Historian Jules Tygiel has argued that the men who shaped baseball in the 1850s and 1860s fashioned it in their own image through the embrace of the "modern, rational, scientific, worldview that had grown prevalent in mid-nineteenth century America."* Consistent with that world view the chaos of various versions of "town ball" were replaced by the fixed boundaries of field, team size, and game length as baseball exploded in popularity immediately before and after the Civil War.

    Embedded in that desire for rationalization was the felt need to faithfully record the events of the game, hence the first box score, then termed an "abstract", appearing in the New York Morning News on October 22, 1845. From those humble beginnings quantification took root and with the pioneering Henry Chadwick leading the way, baseball and numbers were forever intertwined.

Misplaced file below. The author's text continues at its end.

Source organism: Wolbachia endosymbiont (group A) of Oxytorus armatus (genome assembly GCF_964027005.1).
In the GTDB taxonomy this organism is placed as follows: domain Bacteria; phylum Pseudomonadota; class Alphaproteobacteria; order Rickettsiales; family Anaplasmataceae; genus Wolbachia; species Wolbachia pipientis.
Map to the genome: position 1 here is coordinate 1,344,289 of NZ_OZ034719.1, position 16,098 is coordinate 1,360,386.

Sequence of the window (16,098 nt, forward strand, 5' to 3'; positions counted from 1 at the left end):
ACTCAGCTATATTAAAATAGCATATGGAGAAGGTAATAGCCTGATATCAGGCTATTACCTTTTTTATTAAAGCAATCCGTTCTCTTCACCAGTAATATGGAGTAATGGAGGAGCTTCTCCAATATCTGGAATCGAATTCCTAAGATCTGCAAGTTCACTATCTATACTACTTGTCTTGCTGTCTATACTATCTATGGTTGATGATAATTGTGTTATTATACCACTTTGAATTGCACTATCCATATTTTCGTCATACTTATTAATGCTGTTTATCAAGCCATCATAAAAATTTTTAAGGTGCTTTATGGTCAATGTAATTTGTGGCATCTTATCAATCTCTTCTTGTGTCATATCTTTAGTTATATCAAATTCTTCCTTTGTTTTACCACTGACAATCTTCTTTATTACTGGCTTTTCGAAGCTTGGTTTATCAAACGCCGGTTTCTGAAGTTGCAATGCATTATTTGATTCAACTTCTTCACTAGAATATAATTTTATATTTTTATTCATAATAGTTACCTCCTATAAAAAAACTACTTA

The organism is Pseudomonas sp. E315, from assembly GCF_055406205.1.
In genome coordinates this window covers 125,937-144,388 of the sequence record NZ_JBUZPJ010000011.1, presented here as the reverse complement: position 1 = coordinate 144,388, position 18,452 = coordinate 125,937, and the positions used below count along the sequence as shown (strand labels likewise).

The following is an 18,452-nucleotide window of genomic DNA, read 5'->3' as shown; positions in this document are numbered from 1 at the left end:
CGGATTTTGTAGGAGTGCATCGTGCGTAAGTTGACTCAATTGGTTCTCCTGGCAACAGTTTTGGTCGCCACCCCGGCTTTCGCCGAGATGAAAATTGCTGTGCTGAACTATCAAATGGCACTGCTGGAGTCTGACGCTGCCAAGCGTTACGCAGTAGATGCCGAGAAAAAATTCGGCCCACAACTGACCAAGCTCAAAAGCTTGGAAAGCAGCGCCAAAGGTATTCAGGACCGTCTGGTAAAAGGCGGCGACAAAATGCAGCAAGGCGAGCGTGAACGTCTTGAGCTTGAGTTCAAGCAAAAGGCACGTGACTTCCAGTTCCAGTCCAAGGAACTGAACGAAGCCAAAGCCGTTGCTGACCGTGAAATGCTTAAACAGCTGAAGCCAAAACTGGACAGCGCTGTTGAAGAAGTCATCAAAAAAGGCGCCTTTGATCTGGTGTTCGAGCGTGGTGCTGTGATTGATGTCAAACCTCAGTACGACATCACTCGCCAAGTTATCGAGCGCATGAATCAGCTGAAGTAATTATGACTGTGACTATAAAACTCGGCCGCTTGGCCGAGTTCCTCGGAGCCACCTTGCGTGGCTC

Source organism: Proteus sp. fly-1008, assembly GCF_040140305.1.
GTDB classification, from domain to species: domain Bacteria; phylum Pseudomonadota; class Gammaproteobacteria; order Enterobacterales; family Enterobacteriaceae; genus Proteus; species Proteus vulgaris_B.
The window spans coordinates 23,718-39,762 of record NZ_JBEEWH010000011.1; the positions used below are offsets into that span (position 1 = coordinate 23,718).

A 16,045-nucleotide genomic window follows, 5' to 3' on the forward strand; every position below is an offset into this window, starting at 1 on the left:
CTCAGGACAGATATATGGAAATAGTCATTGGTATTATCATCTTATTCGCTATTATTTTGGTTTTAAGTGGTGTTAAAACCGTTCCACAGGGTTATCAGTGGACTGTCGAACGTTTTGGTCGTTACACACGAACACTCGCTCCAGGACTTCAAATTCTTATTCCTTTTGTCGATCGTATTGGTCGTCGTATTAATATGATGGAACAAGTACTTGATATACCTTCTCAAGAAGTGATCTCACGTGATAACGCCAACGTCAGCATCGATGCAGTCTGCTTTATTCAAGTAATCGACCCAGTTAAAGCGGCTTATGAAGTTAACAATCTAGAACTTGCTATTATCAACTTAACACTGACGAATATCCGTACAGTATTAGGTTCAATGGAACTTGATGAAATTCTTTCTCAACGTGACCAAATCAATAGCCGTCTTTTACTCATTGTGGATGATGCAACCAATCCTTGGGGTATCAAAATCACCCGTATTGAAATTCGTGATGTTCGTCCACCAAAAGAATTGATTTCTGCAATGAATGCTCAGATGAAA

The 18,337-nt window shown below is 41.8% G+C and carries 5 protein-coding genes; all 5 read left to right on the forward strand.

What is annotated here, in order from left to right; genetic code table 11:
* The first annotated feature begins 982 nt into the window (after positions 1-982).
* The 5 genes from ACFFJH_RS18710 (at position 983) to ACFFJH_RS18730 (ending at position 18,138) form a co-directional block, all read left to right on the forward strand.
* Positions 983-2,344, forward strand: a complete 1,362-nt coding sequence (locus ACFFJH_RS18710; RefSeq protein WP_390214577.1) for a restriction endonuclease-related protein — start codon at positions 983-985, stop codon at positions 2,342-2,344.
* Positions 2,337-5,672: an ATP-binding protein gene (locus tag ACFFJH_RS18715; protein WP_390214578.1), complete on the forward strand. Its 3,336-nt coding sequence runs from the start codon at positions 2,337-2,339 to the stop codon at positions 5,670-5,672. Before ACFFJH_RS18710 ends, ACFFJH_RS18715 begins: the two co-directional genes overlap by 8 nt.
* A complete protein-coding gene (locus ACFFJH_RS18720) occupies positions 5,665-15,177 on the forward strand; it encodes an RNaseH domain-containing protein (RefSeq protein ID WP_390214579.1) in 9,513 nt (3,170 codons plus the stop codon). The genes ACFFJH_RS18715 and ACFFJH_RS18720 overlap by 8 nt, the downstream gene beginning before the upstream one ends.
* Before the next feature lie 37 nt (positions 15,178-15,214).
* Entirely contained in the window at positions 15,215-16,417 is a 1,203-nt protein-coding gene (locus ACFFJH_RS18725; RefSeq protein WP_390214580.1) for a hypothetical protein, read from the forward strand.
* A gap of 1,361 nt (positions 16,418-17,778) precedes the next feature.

Such is our legacy as baseball fans.

    That legacy has been exercised, some would say with a vengeance, again and again throughout this book. Our authors have taken you on a journey through the ins and outs of thirteen of the greatest pennant races in the history of baseball. These were selected using Clay Davenport's methodology described in the introduction. But the mind of the baseball fan, obsessed as it is with quantification, probably won't rest there. Is there an alternate way to rank the races? What about all the races that didn't make the list of thirteen? How do they stack up? What do the distribution of great races look like over time? What are their numeric oddities and highlights?